Gluten Sensitivity: Is this an epidemic?

Gluten Sensitivity: Is this an epidemic?

The number of adults in America who are think they should cut back or avoid gluten-containing foods has grown to 30% as of January 2013 according to a survey by The NPD Group, a global information company that conducts bi-weekly surveys on health trends. Every year since 2009 when NPD started tracking this trend, growth of gluten avoidance has steadily climbed, culminating in 1 in 3 adults now expressing the intention to avoid gluten. Is this a fad or do we have an epidemic of gluten sensitivity?

The Mayo Clinic published a report that analyzed the blood of Americans from the 1950s and compared it to samples taken now and found that celiac disease is 4 times more common today than it was 50 years ago. Alongside the increase in gluten sensitivity, there is a steep rise in food allergies, which according to the CDC has jumped 18% between 1997 and 2007.

Is the increase in gluten allergies linked to pesticides?

Now healthcare professionals are asking, could there be a connection between the increased quantities of toxic pesticides and fumigants in our food, water

and the environment and the rise in food allergies including gluten? If you are part of the one third of Americans intending to avoid gluten, think about this. It may be that eating organically grown food and drinking filtered water could help lower your sensitivity to gluten.

Elina Jershow, MD, a researcher who specializes in allergies, analyzed the incidence of antibodies to food in the blood associated with high levels of chemicals called dichlorophenols (DCP). DCPs are metabolites of chlorinated chemicals used in our water supply and other herbicides in common use on our food supply. She found that people who have food sensitivities are twice as likely to have high levels of DCP in their urine.

Other researchers have speculated that the fumigants used in wheat storage might be the cause of its intolerance. Pesticides, fumigants, and herbicides are accumulating at higher levels in our food and water supply every year. Fumigants are used on conventional wheat to prevent insects from infecting it during the warm summer months when it is stored in silos. These chemicals are known to cause central nervous system damage, heart and vascular disease in workers who handle them. What could their residues be doing to our intestines?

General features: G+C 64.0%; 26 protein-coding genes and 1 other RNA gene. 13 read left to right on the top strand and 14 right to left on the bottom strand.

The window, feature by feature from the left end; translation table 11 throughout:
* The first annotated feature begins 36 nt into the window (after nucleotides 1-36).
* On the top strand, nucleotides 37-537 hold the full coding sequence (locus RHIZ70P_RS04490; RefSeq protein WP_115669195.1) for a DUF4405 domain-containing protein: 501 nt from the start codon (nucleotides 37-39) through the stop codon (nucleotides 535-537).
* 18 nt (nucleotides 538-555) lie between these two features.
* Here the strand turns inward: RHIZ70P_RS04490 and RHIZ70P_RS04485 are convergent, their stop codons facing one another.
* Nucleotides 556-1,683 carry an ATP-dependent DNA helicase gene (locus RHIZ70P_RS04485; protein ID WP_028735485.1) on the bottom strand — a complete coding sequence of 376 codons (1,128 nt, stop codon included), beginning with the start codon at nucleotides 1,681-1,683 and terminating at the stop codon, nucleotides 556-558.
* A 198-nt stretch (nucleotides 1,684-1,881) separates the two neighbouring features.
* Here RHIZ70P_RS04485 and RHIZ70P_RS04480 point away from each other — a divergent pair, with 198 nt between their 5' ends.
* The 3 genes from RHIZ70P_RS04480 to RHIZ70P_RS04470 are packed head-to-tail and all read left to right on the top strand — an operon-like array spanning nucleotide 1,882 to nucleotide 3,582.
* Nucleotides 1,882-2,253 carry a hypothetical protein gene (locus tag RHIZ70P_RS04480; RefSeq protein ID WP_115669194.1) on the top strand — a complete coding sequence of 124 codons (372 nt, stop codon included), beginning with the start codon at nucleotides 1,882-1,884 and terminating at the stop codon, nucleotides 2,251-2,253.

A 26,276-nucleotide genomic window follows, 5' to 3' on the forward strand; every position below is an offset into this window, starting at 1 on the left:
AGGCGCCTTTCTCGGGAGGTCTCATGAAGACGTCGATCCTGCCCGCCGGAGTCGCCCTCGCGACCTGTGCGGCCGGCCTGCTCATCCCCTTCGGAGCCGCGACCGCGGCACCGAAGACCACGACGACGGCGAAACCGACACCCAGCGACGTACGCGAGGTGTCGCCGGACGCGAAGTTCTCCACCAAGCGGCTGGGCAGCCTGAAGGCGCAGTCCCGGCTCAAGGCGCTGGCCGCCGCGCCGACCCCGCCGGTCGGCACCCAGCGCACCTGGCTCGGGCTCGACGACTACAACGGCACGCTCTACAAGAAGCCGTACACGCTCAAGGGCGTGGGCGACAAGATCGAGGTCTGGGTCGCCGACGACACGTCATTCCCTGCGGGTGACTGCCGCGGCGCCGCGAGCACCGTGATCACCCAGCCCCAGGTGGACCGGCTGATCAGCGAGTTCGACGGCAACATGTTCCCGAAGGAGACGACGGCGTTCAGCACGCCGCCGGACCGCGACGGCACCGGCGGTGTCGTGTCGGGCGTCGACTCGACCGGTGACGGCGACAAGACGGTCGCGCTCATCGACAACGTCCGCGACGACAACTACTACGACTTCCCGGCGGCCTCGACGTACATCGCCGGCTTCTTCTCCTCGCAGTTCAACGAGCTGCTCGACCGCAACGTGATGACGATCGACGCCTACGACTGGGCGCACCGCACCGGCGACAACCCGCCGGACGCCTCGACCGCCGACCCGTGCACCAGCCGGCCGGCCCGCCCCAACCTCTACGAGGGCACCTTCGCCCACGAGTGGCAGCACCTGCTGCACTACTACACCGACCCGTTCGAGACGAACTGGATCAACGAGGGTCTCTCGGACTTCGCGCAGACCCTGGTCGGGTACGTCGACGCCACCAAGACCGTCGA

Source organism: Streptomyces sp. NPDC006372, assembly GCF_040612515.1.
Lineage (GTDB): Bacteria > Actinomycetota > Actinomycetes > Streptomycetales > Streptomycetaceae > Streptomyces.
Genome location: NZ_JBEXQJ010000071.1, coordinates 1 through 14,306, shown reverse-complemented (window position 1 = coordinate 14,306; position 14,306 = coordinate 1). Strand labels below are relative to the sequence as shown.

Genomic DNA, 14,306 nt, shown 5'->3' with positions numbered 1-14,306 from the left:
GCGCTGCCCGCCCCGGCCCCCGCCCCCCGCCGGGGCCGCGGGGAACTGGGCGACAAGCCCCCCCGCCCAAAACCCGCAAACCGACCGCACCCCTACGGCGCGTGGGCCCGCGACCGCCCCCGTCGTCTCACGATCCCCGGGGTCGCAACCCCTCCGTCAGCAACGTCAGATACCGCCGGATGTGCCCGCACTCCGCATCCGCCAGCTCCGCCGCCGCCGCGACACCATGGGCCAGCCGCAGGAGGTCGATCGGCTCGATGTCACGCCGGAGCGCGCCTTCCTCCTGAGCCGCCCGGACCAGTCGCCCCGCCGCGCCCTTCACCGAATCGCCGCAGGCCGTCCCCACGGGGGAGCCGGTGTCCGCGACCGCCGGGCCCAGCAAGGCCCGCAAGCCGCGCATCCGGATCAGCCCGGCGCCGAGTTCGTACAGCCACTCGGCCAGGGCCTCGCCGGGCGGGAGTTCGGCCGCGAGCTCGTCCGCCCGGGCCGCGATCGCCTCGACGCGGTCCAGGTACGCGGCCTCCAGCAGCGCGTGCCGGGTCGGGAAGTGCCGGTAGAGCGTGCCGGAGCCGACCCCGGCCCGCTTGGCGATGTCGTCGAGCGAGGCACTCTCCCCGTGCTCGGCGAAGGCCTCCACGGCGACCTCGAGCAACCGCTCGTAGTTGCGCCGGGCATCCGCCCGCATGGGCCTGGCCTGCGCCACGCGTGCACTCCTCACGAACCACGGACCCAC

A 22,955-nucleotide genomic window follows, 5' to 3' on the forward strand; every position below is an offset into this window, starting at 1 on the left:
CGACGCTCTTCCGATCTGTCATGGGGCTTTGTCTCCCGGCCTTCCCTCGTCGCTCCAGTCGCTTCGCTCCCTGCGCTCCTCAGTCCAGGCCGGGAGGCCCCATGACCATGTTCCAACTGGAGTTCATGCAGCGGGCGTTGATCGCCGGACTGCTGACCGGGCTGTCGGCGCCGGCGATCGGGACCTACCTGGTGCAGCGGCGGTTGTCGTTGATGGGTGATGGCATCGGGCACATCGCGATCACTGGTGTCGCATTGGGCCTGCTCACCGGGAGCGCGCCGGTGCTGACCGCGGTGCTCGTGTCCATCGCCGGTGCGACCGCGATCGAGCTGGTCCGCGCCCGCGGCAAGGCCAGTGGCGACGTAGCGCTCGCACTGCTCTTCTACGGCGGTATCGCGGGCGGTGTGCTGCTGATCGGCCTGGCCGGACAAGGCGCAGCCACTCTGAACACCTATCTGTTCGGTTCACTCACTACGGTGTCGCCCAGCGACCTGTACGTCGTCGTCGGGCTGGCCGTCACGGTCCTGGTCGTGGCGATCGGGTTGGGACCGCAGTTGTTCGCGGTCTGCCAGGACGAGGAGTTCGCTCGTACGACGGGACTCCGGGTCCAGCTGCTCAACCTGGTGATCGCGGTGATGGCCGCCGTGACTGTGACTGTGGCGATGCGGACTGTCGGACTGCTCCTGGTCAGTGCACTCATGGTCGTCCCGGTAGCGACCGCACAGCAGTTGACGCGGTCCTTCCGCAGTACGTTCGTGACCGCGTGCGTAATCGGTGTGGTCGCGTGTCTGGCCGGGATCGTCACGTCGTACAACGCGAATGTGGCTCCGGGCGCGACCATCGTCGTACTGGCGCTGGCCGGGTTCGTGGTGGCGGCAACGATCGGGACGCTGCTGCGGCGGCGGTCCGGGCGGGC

Stick to organic!

Organic wheat is stored without the use of fumigants. Organic farmers have to use cooling air flow, cleaner equipment and other natural management techniques to keep stored organic grains insect-free. Buying organic not only helps your own health, but it also helps protect the health of the workers who bring that grain to you!

It is probable that there is a convergence of multiple reasons why so many people are becoming more sensitive to or intolerant of gluten.  Many of these problems may be out of our control.  However, there are a number of things you can do to support your immune system and protect your health.

  • Eating organically grown whole grains, fruits and vegetables makes a great first step.
  • Taking probiotics and consuming prebiotics like inulin found in Teeccino should be part of your health regime to support a healthy population of beneficial microflora.

* Following a detox program at least once a year to help reduce the levels of chemical toxins in your body is a great defense.

  • Avoiding antibiotics unless absolutely necessary is another important way to support your intestinal microflora.

Protecting your intestinal health is clearly the best defense that you can employ to maintain good health and a strong immune system. Keep in mind, some health professionals and researchers believe that 80% of our immune function starts in the intestines!

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